Eileen died in 1983, and on 9 June 1984 Bowen married Ermyn Winifred Krippner, a former secondary school principal. In 1988 he was appointed AC, and the Law Council of Australia conferred on him a rarely awarded honorary membership. Two years later, in February 1990, Bowen’s fellow judges assembled in the Federal Court building in Sydney to commemorate his retirement. The court’s reputation as one of Australia’s leading superior courts had grown under his leadership. By 1990 it had thirty-two judges and exercised jurisdiction over almost a hundred Federal statutes. In May that year the University of Sydney conferred on him an honorary doctorate of laws.

The short and dapper Bowen was an oddity, if not a contradiction, in Australian politics. Quietly spoken, he had an uncanny knack of arousing strong feelings of resentment in those who regarded him as an imposter. Yet his refusal to ‘engage in the game of rough, backroom, passageway politics’ meant that ‘both sides accepted him and recognised his qualities’ (Ellicott 1995, 146). He died at Wahroonga on 27 September 1994, survived by Ermyn and the three daughters from his first marriage, Pamela, Vivian, and Diane, and was cremated. The Labor prime minister Paul Keating described him as ‘a true Australian,’ while the Opposition leader Alexander Downer characterised Bowen as having ‘belonged to a generation which saw serving the community and the country as … the greatest honour’ (Aust. HOR 1994, 1548, 1549). The foreign minister Gareth Evans, who had come to know Bowen while he himself was attorney-general in 1983–84, remembered him as ‘charming, gentlemanly and wholly constructive … never losing sight of the public policy goals that we were mutually trying to achieve’(Aust. Senate 1994, 1313). The Commonwealth Law Courts building in Canberra is named for him.

Research edited by Stephen Wilks

Select Bibliography

  • Ashton, S. R., Carl Bridge, and Stuart Ward, eds. Documents on Australian Foreign Policy: Australia and the United Kingdom, 1960–1975. Canberra: Department of Foreign Affairs and Trade, 2010
  • Australia. House of Representatives. Parliamentary Debates, 6 September 1967, 834–36
  • Australia. House of Representatives. Parliamentary Debates, 21 November 1968, 3142–45
  • Australia. House of Representatives. Parliamentary Debates, 18 August 1971, 208–15
  • Australia. House of Representatives. Parliamentary Debates, 21 August 1973, 12–13
  • Australia. House of Representatives. Parliamentary Debates, 10 October 1994, 1547–50, 1583–91
  • Australia. Senate. Parliamentary Debates, 10 October 1994, 1312–18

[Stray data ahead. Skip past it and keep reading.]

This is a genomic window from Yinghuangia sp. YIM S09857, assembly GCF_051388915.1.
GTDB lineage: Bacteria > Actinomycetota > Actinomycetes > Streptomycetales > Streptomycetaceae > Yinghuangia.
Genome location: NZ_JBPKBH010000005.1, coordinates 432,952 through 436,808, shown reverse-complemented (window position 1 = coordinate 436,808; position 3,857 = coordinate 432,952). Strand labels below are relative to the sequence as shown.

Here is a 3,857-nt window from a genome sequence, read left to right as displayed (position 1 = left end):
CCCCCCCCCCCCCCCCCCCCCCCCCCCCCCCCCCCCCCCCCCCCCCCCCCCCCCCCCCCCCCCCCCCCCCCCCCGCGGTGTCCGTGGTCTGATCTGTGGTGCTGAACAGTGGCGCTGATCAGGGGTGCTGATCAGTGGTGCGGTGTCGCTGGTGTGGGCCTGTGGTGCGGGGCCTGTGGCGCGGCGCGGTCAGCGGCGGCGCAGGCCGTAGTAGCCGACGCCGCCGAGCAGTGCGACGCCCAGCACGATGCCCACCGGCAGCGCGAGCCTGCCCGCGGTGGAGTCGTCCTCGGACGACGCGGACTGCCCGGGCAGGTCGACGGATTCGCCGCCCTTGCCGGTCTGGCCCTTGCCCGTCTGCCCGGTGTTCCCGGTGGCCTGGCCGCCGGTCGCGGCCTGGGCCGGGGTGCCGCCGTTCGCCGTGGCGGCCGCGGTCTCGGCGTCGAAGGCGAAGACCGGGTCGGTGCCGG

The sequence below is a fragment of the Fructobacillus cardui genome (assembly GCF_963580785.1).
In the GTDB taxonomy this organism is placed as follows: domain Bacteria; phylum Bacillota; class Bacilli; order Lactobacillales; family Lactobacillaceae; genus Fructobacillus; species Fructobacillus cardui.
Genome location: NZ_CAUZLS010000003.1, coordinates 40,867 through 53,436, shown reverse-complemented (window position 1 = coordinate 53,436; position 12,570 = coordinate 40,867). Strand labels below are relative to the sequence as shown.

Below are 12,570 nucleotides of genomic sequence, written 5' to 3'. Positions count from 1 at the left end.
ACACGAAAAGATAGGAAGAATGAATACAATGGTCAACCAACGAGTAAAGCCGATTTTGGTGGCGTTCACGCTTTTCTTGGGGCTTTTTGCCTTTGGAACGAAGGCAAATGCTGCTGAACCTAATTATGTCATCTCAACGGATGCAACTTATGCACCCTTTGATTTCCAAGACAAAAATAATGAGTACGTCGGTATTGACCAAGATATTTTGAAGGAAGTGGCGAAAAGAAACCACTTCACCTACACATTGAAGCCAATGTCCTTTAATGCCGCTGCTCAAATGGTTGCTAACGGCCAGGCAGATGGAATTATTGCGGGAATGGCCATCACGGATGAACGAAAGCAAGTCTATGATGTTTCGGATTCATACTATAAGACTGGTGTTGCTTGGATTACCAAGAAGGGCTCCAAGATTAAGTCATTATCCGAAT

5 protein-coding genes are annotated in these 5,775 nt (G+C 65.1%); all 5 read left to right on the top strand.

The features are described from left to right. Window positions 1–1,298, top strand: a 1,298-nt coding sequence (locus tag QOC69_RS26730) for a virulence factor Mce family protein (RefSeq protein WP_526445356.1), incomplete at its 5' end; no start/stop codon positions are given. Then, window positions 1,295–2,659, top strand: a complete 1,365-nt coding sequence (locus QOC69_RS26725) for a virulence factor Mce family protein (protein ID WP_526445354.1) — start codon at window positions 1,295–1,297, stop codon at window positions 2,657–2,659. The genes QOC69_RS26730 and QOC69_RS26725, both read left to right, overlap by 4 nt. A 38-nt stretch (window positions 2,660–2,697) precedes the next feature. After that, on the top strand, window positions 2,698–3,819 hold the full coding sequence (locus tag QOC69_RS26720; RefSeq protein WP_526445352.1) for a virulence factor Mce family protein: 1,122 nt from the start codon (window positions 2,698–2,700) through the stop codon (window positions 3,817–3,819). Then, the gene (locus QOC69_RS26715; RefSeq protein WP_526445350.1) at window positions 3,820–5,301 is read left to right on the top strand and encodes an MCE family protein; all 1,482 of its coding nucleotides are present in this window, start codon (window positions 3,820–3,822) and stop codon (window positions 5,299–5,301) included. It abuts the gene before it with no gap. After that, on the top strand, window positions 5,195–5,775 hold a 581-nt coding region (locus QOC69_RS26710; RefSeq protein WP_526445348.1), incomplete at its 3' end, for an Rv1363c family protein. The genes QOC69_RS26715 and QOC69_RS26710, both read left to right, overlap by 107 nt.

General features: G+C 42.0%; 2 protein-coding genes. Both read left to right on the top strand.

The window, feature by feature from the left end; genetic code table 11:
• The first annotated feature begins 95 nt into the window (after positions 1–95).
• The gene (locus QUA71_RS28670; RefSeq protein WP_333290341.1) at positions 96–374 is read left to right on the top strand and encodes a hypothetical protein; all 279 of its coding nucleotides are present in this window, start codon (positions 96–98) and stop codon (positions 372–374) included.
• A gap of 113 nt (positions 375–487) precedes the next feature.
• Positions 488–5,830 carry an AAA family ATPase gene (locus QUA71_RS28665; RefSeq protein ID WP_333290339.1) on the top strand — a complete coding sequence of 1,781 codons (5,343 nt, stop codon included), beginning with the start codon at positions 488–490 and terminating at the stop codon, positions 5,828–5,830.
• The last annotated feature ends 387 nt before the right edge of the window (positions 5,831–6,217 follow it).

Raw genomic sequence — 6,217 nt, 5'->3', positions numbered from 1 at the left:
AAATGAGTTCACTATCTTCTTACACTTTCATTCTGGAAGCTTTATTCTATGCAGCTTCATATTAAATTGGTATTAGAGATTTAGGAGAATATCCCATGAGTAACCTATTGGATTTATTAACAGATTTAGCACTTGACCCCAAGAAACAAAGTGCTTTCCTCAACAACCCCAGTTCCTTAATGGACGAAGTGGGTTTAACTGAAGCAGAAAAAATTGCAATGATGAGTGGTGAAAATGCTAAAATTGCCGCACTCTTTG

• Bowen, Nigel Hubert. Interview by J. D. B. Miller, 18 April 1977. Transcript. National Library of Australia
  • Bowen, Nigel Hubert. Interview by Ron Hurst, 1 March–10 July 1984. Transcript. Parliament’s Oral History Project. National Library of Australia
  • Brennan, Francis Gerald. ‘Creation of the Federal Court: A Reflection.’ Australian Government Solicitor, 3: 2017, 42–51
  • Canberra Times. ‘Mr Bowen Warns Americans of “Risks.”’ 7 October 1971, 4
  • Doran, Stuart, and David Lee, eds. Documents on Australian Foreign Policy: Australia and Recognition of the People’s Republic of China, 1950–1972. Canberra: Department of Foreign Affairs and Trade, 2002
  • Ellicott, Bob. ‘Tribute to Sir Nigel Bowen.’ Australian Law Journal 69, no. 2 (1995): 143–47
  • Farmer, Richard. ‘Nigel Bowen: The Man Closest to McMahon.’ Australian, 10 October 1971, 10
  • Lockhart, John. ‘Law Doyen Shaped Fabric of Justice.’ Australian, 4 October 1994
  • National Archives of Australia. B883, NX122947
  • Pearn, John Hemsley. Watermen of War: A History of No. 43 Australian Water Transport Operating Company (Landing Craft) A.I.F., of the Royal Australian Engineers. Brisbane: Amphion Press, 1993
  • Snedden, Billy, and M. Bernie Schedvin. Billy Snedden: An Unlikely Liberal. South Melbourne: Macmillan, 1990
  • Solomon, David. ‘Speech Angers Labor MPs.’ Canberra Times, 7 October 1971, 1

Additional Resources

Related Entries in NCB Sites

Citation details

Matthew Jordan, 'Bowen, Sir Nigel Hubert (1911–1994)', Australian Dictionary of Biography, National Centre of Biography, Australian National University, https://adb.anu.edu.au/biography/bowen-sir-nigel-hubert-33236/text41470, published online 2023, accessed online 21 June 2024.

This article was published in hardcopy in Australian Dictionary of Biography, Volume 19, (ANU Press), 2021

View the front pages for Volume 19

© Copyright Australian Dictionary of Biography, 2006-2024

Nigel Bowen, by W. Pedersen, 1966

Nigel Bowen, by W. Pedersen, 1966

National Archives of Australia, A1200:L59329

Life Summary [details]

Birth

26 May, 1911
Summerland, British Columbia, Canada

Death

27 September, 1994 (aged 83)
Wahroonga, Sydney, New South Wales, Australia

Cultural Heritage

Includes subject's nationality; their parents' nationality; the countries in which they spent a significant part of their childhood, and their self-identity.

Religious Influence

Includes the religion in which subjects were raised, have chosen themselves, attendance at religious schools and/or religious funeral rites; Atheism and Agnosticism have been included.